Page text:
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Cory Booker moved Ketanji Brown Jackson to tears with a speech about the historic nature of her nomination.
Booker's words came near the close of another contentious day of hearings.
"Don't worry my sister, God has got you," Booker told Jackson.
Sen. Cory Booker on Wednesday moved Supreme Court Ketanji Brown Jackson to tears while he spoke about the historic nature of her being the first Black woman nominated for the Supreme Court, shifting the focus during an otherwise contentious day of confirmation hearings.
"You did not get there because of some left-wing agenda. You didn't get here because of some 'dark money' groups," the New Jersey Democrat told Jackson, referencing some of the Republican attacks on Jackson. "You got here how every Black woman in America who's gotten anywhere has done, by being, like Ginger Rogers said, 'I did everything Fred Astaire did but backwards in heels.'"
Jackson reached for tissues multiple times to wipe her tears during Booker's emotional tribute, which included lots of praise for the judge's record and how she's inspired countless Black women.
Booker's comments came after several Republican senators on the Judiciary Committee spent the day tearing into Jackson's record. Many claimed she's been soft on child pornography because she imposed shorter sentences than the federal guidelines recommended. Legal experts have rejected the accusations, saying they lack key context that Jackson's conduct was within the mainstream and that the guidelines are overly severe and outdated. Jackson, a mother of two daughters, defended her record and repeatedly emphasized how serious she considers the crimes and takes her job as a judge. Jackson has also received several endorsements from top law-enforcement officials and organizations across the country.
"It's not gonna stop, they're gonna accuse you of this and that," Booker told Jackson, "But don't worry, my sister, don't worry. God has got you. And how do I know that? Because you're here and I know what it has taken for you to sit in that seat."
Booker said his GOP colleagues' criticism of Jackson would not "steal my joy," adding: "Nobody is taking this away from me."
—CSPAN (@cspan) March 23, 2022
Booker was on the verge of tears himself when speaking about Jackson making history as the first Black woman nominated for the nation's highest court.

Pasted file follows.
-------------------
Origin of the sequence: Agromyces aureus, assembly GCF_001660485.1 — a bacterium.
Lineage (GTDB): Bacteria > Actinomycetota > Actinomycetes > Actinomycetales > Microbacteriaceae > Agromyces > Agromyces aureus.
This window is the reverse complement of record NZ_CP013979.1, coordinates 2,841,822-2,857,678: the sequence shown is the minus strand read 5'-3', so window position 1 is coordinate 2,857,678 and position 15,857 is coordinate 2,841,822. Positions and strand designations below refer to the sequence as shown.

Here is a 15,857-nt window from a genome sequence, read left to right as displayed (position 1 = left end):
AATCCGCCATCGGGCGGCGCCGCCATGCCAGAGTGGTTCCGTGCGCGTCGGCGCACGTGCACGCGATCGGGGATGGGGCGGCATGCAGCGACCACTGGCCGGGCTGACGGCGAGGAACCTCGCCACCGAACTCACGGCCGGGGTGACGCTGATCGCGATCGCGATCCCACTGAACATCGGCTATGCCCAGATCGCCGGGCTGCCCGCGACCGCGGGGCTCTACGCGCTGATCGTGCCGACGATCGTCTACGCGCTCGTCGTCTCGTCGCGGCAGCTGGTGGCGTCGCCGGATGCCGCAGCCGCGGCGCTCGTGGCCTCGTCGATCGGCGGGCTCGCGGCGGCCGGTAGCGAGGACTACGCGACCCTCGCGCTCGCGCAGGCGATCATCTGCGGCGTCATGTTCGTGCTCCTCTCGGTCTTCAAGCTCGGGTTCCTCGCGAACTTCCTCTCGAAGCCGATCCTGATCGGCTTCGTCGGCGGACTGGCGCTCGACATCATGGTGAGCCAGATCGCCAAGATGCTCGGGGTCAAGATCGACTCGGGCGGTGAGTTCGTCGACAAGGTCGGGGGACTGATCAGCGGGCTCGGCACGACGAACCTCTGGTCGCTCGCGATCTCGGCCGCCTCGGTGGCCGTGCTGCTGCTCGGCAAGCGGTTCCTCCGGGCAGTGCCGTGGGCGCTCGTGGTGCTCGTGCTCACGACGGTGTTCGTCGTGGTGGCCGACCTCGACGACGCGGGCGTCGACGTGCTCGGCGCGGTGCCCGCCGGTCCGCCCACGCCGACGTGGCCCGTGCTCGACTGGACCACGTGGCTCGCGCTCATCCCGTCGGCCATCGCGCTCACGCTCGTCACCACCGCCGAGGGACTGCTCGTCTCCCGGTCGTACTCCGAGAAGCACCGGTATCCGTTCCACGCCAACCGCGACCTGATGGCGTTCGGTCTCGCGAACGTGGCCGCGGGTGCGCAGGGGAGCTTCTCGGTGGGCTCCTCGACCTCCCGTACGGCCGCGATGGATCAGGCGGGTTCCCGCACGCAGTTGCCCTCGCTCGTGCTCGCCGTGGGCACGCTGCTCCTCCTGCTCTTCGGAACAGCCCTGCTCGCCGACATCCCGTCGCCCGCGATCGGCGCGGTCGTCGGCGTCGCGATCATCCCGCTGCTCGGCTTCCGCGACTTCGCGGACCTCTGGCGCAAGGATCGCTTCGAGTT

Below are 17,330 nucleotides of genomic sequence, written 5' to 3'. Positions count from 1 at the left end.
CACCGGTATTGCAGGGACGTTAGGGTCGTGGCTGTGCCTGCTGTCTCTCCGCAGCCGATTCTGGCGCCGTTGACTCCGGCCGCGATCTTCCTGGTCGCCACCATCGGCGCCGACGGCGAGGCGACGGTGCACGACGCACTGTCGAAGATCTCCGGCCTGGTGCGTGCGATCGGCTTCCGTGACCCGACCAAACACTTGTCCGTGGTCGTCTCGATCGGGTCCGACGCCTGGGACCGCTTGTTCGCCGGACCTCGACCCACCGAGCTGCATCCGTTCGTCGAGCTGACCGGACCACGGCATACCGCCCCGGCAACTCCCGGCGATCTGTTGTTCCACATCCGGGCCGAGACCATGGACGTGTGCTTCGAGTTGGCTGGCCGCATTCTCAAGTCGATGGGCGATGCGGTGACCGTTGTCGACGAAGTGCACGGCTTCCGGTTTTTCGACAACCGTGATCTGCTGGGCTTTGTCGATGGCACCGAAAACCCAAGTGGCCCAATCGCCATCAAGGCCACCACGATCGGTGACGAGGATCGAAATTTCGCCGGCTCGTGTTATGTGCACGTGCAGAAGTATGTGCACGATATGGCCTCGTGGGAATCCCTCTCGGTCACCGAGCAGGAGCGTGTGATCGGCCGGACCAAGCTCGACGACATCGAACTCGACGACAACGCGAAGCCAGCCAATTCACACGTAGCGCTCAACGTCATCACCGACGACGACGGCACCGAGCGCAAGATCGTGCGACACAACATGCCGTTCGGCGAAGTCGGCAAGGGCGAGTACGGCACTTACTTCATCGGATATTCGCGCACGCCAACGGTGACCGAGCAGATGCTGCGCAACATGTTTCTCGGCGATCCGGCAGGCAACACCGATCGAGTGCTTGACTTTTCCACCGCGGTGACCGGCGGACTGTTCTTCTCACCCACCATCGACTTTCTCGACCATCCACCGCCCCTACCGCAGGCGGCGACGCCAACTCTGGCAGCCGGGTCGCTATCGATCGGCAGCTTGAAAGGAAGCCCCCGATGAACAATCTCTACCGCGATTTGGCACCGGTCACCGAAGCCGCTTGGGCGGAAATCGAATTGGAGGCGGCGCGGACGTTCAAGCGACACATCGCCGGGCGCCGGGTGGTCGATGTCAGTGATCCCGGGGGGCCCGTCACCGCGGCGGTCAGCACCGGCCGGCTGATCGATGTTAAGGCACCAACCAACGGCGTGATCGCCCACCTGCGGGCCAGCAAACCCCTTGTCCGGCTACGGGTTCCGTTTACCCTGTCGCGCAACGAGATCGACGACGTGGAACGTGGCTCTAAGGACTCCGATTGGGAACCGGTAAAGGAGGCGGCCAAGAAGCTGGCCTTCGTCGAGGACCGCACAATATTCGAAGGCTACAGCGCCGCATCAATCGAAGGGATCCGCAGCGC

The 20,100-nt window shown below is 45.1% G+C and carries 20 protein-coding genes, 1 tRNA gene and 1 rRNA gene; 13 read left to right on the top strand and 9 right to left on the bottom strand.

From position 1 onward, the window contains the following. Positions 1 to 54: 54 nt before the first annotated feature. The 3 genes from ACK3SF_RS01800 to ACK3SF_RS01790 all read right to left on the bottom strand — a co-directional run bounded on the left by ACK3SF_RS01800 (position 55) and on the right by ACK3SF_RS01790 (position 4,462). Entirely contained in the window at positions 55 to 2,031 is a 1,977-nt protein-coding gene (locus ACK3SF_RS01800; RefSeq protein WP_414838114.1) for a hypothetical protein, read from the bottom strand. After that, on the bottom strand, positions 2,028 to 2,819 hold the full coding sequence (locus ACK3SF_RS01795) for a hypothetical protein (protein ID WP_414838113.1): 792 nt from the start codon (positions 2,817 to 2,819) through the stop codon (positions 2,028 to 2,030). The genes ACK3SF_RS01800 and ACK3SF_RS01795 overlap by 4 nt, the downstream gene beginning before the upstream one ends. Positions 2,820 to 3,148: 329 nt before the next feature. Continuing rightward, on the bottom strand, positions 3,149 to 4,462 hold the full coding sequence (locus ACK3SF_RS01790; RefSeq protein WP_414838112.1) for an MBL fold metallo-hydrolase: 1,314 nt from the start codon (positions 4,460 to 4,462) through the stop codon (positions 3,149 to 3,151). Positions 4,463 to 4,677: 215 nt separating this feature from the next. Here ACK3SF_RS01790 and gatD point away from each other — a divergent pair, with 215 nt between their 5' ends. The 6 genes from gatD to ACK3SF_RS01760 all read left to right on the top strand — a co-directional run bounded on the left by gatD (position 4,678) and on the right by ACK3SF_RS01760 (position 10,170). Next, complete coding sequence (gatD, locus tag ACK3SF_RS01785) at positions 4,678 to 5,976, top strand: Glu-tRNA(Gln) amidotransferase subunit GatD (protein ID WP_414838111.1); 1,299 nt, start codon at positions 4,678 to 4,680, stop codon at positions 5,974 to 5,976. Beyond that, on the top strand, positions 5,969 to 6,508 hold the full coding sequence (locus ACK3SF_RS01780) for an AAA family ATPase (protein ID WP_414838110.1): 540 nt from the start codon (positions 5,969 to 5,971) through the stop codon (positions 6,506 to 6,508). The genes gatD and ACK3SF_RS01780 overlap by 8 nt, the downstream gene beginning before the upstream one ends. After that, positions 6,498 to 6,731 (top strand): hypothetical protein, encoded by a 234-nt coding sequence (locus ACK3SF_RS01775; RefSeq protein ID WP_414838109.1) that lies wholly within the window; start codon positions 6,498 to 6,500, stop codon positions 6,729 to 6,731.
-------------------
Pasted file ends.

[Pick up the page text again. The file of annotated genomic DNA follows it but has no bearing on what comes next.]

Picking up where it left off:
"When I look at you — this is why I get emotional — I'm sorry," Booker said, holding back tears. "You're a person that is so much more than your race and gender. You're a Christian. You're a mom. You're an intellect. You love books. But for me, I'm sorry, it's hard for me to look at you and not see my mom, not to see my cousins."
"I see my ancestors and yours," he added. "Nobody's going to steal that joy. You have earned this spot. You are worthy. You are a great American."
Booker, who ran for president in 2020, brought up Jackson's stated hero, Judge Constance Baker Motley, the first Black woman to serve on the federal bench. The senator recounted that Motley, a civil rights icon, encountered charges that she was a communist during her confirmation process. He also invoked Harriet Tubman, an abolitionist who was instrumental in the Underground Railroad.
"She was viciously beaten," Booker said of Tubman. "She faced starvation, she was chased by dogs, and when she got to freedom what did she do? Rest? No, she went back again, and again, and again. The sky was full of stars, but she found one that was a harbinger of hope for better days, not just for her and those people that were enslaved, but a harbinger of hope for this country."
Booker said he has thought about Tubman as Jackson's nomination is considered before the committee.
"I thought about her and how she looked up," he told Jackson, who was seated just a few feet in front of him. "She kept looking up no matter what they did to her she never stopped looking up. And that star, it was a harbinger of hope. Today, you are my star. You are my harbinger of hope."
Earlier on, Booker brushed off his shoulder. Jay-Z famously rapped about brushing dirt off your shoulders, which President Barack Obama himself referenced during his historic 2008 presidential run. Booker told Jackson not to worry about the attacks she's sustained. He added that senators could theoretically yell, "Beyonce can't sing," but the very utterance of such a claim would not make it true.
Sen. Sheldon Whitehouse, a Rhode Island Democrat who also serves on the Judiciary Committee, expressed gratitude toward Booker for changing the tone of the day. "Thank you, Cory, for the moral reset after so much cynical poison," Whitehouse wrote on Twitter.
Booker also grew emotional as he talked about how he'll react if Jackson is confirmed, a likely outcome given that even in the worst-case scenario she can be confirmed by Democratic votes alone.
"When that happens, when you ascent onto the highest court in the land, I'm going to rejoice," he said. "I'm going to tell you right now the greatest country in the world, the United States of America, will be better because of you."
Correction: An earlier version of this report misstated a quote from Booker. It's since been updated.
Read the original article on Business Insider